A new-born baby receives its first vaccination at an IOM-operated clinic inside the Protection of Civilians site in Malakal, South Sudan. © IOM 2021/Aleon Visuals
Geneva – The International Organization for Migration (IOM) warns that more than 800,000 people in South Sudan who rely on IOM for their health care may face reduced access to life-saving services by June if urgent calls for humanitarian funding are not met.
Internally displaced persons (IDPs), returnees and conflict-affected populations already living in dire situations may soon face even greater danger to their lives and health due to the COVID-19 pandemic and the onset of the rainy season and floods.
Women and children, the elderly and people living with disabilities are at risk of losing access to primary health-care services. These services include maternal and child health, including the screening of children under five to detect malnutrition; sexual and reproductive health services and testing and treatment for HIV/AIDS and Tuberculosis.
IOM provides these essential services in former UN protection-of-civilian sites, host communities as well as remote and hard-to-reach locations serviced by the Organization’s mobile rapid response teams. The upcoming rainy season brings with it higher risk of cholera, malaria and respiratory infections which can have devastating impacts.
“In the past year, we have learned the hard way that when some people don’t have access to health services, everyone can be at risk,” said Jacqueline Weekers, Director of Migration Health for IOM.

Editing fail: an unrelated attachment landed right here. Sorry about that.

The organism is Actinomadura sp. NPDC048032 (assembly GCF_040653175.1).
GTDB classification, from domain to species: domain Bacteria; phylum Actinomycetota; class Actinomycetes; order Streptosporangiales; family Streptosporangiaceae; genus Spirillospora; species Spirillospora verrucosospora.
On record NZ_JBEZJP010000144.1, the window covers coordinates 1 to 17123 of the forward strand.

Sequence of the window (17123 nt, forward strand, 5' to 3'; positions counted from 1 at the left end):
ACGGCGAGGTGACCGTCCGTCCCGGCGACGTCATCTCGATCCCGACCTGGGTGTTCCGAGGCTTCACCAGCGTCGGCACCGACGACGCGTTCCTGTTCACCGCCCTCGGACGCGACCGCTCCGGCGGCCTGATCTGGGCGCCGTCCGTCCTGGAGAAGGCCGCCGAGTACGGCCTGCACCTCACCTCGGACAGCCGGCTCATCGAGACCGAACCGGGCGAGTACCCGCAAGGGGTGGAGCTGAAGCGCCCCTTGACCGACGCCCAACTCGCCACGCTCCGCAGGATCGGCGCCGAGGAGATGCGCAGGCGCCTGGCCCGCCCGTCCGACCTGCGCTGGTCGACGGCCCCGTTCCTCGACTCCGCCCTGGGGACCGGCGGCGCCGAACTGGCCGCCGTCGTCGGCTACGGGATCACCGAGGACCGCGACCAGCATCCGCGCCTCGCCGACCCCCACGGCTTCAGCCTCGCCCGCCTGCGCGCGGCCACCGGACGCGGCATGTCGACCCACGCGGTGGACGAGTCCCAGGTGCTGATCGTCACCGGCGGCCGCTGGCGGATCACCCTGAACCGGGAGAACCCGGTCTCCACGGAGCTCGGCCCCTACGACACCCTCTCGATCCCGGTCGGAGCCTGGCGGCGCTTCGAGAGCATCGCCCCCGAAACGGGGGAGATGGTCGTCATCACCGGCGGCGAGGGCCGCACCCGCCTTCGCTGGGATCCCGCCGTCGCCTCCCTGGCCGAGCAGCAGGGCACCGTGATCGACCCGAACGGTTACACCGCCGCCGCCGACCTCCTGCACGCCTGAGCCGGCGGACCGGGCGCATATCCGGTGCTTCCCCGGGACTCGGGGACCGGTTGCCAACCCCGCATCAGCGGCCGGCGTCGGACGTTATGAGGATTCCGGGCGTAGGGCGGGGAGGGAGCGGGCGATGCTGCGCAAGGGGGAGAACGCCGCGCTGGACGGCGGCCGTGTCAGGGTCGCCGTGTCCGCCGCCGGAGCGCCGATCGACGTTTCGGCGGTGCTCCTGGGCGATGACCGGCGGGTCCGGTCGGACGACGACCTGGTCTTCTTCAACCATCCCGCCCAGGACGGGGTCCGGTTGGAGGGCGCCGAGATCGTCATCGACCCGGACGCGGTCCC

“Health is not a luxury, it’s a right and a necessity. We must mobilize to ensure no one is left behind.”
Prior to the outbreak of COVID-19, South Sudan’s health system was already overwhelmed and heavily dependent on humanitarian actors who now face troubling funding shortfalls.
Today (04/05), IOM has issued an urgent appeal for funding to be able to continue providing impactful, cost-effective health-care services to the most vulnerable populations in South Sudan.
IOM is a key partner providing health services in the country and, should the Organization no longer be able to provide these services due to lack of funding, it will leave a huge gap and put the vulnerable in a desperate situation.
“Our capacity to respond depends on the availability of resources; should we have to withdraw our services, we could have an even bigger humanitarian crisis on our hands,” said Peter Van der Auweraert, IOM’s Chief of Mission in South Sudan.
”We also risk losing the gains made in providing access to adequate primary health care in South Sudan and toward the realization of the Sustainable Development Goals. Never has it been more important for us to rally together and show our support to the hundreds of thousands of South Sudanese whose lives are at risk.”
IOM requires USD 744,175 per month to continue to provide life-saving health care. This amounts to roughly USD 11 per beneficiary per year, significantly lower than the price approved by the Health Cluster of USD 63.50 per beneficary per year, attesting to the cost-effectiveness of the Organization’s work which is critical in an already constrained funding landscape.
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